The problem is that we must be eternal and that we must also remain our-selves.
It seems we must therefore be permanently immune to the damaging effects of change (entropy): the only possible changes in post-mortal life are good, conscious and chosen; because only these can be integrated with ongoing creation. In brief, there is no entropy in Heaven - it is a place of creation.
So what will we be like? There are two ideas I reject - one is that we become immaterial spirits, with the solidity of our bodies a kind of illusion. The other is that we will becomes something like adamantine indestructible, moving statues... These incorrect conceptualisations I regard as deriving from wrong metaphysical assumptions, especially about the nature of time, that need to be set aside.
I regard time as a-part-of ultimate reality; therefore a being exists 'in' time; indeed the necessary attributes of a being include 'life' and 'consciousness'' which happen in time; and the basis of God's creatio is Love, which entails both the reality of beings, and a relationship through time.
So - we get to a conceptualisation of a being 'in' time, which can be imagined (symbolically) as a line through space; a line going from the past, through the present and into the future.
That line through space is what defines a being, defines the identity of a being, and distinguishes one being from another.
That line of a being is assumed to be immortal, eternal - however, the forms of the being as-it-were 'around' that line as it goes through time, may change in an open-ended fashion.
When we are resurrected; that entails that the only change will be consciously-chosen good - based-in love of God and of creation.
Incarnation in a body entails that the line is localised primarily, will be in a place. Thus, we have a body - that body knows, perceives, acts widely; but is localised; because a distinct and agent being. And that resurrected body is immune to evil, immune to destructive change and death.
How might such a body, such a person, appear to us here on earth - as, for example, an angel?
It may appear as if a vision. Entropy would have no effect upon it, nothing would be able to affect it, or to harm it - it would be in as 'different dimension'.
But this kind of angel would not have unlimited capability. That isn't implied by resurrection. Power would be further limited to that which was compatible with loving goodness in the context of divine creation; and this motivation might be very different from (for example) minimising suffering of specific individuals here, and now.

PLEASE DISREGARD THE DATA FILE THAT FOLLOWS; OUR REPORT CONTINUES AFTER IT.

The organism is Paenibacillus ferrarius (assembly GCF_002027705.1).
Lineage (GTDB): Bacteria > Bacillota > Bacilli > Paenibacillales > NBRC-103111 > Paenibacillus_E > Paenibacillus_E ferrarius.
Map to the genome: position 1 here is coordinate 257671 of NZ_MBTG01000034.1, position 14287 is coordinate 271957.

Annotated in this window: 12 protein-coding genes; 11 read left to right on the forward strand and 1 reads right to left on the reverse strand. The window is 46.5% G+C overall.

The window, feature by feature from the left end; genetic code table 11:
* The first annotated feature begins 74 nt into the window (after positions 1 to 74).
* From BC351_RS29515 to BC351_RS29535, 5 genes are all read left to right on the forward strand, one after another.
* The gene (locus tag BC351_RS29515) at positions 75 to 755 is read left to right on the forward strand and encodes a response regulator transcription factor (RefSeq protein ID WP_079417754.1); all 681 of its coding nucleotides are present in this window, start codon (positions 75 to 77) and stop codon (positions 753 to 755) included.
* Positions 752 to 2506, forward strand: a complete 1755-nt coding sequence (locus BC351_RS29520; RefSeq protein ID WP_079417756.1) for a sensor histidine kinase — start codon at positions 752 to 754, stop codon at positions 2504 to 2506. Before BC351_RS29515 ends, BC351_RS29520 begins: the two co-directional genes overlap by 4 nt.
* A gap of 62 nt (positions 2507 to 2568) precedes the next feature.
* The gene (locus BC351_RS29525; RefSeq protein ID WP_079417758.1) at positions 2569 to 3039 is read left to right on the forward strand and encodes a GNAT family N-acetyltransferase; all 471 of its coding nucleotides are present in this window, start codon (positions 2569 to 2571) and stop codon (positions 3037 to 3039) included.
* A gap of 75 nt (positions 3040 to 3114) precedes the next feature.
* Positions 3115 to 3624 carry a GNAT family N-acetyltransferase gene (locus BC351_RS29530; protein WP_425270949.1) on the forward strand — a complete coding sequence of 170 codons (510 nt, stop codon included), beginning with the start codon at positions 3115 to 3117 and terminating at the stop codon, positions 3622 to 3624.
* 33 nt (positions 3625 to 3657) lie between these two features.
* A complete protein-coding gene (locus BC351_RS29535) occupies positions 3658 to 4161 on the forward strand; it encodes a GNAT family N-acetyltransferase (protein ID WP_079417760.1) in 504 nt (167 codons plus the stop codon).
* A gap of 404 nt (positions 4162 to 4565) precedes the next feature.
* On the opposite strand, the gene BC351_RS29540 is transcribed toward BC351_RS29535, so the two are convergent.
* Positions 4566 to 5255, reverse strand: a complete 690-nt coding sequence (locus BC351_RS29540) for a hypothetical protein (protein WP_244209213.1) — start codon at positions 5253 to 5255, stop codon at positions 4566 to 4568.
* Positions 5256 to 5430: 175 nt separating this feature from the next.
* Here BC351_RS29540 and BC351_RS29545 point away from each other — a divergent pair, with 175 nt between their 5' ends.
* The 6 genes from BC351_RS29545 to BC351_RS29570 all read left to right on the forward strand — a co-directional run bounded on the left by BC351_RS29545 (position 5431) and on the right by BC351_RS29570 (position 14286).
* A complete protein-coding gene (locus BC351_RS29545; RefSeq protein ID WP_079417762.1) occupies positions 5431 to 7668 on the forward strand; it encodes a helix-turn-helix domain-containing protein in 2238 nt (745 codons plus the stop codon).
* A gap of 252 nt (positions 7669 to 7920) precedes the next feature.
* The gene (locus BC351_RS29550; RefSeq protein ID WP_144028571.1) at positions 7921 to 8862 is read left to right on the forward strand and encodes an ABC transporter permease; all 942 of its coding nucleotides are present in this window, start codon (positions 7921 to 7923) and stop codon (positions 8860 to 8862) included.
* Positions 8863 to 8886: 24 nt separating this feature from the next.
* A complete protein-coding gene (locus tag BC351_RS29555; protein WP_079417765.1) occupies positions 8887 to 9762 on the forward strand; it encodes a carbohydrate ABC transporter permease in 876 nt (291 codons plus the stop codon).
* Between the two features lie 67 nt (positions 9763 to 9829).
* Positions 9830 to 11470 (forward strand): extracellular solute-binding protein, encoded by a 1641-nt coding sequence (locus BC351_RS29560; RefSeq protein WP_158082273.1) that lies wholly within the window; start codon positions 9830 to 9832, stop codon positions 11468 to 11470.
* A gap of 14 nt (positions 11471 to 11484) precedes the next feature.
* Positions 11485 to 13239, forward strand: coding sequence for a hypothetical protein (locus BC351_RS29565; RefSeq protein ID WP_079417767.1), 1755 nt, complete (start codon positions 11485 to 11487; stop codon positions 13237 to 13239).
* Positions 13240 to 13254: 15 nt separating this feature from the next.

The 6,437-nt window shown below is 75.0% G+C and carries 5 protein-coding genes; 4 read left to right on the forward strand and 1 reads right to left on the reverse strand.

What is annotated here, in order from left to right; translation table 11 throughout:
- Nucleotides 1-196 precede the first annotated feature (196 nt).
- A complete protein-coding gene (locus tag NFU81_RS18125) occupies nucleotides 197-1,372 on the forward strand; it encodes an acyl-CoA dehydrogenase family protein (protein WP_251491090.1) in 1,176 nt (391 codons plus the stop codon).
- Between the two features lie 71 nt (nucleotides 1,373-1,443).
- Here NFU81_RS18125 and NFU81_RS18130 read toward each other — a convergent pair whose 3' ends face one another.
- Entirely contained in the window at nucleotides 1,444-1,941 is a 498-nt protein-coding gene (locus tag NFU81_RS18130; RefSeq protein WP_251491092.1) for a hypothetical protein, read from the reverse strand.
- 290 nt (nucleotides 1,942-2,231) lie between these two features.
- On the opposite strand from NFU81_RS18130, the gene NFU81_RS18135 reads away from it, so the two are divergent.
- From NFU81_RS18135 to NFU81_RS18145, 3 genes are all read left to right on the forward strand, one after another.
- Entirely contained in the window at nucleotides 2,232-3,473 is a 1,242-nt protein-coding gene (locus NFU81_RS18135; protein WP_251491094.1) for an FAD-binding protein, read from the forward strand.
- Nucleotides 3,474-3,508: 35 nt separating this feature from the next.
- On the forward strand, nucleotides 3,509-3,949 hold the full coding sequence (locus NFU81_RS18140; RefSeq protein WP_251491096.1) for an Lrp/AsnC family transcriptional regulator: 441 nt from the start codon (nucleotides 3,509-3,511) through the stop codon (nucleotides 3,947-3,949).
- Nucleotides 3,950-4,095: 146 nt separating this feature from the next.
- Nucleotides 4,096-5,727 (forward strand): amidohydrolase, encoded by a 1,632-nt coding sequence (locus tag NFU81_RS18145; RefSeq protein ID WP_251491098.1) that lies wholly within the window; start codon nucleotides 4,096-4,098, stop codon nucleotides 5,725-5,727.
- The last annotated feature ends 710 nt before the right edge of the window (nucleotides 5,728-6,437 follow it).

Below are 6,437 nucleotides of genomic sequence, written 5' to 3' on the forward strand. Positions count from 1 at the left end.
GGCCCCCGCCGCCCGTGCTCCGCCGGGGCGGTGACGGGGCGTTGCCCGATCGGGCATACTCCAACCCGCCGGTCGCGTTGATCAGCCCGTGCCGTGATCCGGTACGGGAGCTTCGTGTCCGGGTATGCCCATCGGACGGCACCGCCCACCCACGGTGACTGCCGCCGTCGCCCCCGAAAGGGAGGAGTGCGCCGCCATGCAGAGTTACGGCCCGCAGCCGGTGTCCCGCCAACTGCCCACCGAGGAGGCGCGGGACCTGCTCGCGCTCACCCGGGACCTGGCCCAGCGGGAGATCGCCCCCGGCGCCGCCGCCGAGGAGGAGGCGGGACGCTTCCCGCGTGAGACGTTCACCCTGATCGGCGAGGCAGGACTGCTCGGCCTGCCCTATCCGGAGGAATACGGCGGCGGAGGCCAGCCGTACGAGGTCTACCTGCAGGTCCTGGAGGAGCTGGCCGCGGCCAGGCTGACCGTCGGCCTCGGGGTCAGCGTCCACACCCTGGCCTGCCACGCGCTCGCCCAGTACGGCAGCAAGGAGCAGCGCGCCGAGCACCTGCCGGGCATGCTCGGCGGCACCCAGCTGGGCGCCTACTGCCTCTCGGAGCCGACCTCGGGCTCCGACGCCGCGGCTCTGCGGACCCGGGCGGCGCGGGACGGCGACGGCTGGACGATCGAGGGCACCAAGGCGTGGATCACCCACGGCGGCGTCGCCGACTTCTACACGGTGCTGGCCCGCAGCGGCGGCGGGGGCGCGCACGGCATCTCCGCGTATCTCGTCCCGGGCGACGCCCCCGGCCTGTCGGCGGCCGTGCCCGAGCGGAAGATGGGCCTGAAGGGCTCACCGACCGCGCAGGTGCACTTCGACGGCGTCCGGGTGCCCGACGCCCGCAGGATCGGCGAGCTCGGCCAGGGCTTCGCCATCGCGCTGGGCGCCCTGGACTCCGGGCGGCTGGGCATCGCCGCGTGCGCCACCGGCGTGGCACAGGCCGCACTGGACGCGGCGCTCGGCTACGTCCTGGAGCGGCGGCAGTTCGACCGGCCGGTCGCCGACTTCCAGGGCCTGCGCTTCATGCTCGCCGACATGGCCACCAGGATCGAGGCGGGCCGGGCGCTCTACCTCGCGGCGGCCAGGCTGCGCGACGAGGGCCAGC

Then how might such angels have any effect at all here on entropic-earth, dominated by change, decay, disease, death...? Given their nature, it is hard to see how they could interact with us.
My assumption is therefore that in order to act upon this world; angels need us to meet them half-way; they need to intearct via the active thinking of a mortal Man.
Angels do not, I think, act upon us; but act with us; and the realm of interaction is thinking - specifically that kind of thinking I have termed primary, which is also intuition, or direct knowing.
It is at such times that angels may work with us.
Bruce, link to 'no entropy in Heaven' doesn't work on my system.
@ajb - https://charltonteaching.blogspot.com/2020/04/how-we-may-each-contribute-to-gods.html
I was particularly interested in two things in your post, Bruce. One was that our resurrected being had to reflect ourselves, we had to be ourselves.
Two was that our resurrected being would not be subject to evil.
Would we be not subject to evil because we choose not to be, or would we not even have to think about it? What is your opinion?
@Jared - The way I currently think about it is that in Heaven we have made a permanent committment to good (that is to God's creation, based on love of God and God's purposes; and shared with all other denizens of Heaven).
Our resurrected (hence immortal and eternal) state is what enables us to keep (for sure) permanent committments - which (although we may try our hardest) we cannot with certainty do on earth in mortal life, because here nothing is permanent; all is subject to change, decay, disease and death - all of which is (I believe) what the Fourth Gospel means by 'sin'.
(i.e. The *sin* from which Jesus saves potentially all the people of the world, if they choose to accept his offer.)
“All is subject to change, decay, disease and death”
This came to mind this morning as I was contemplating some stupidity in myself, but instead of feeling unhappy about it, I was glad to think some stupid part of myself could die and be replaced, like the way biological cells are always dying off, even though the whole person remains alive. It was a hopeful thought.
It made me think that the ultra channgeability and susceptability to death of this mortal life was the only way to create conditions whereby we could really effect the necessary heart-change in preparation for sustainable eternal life.
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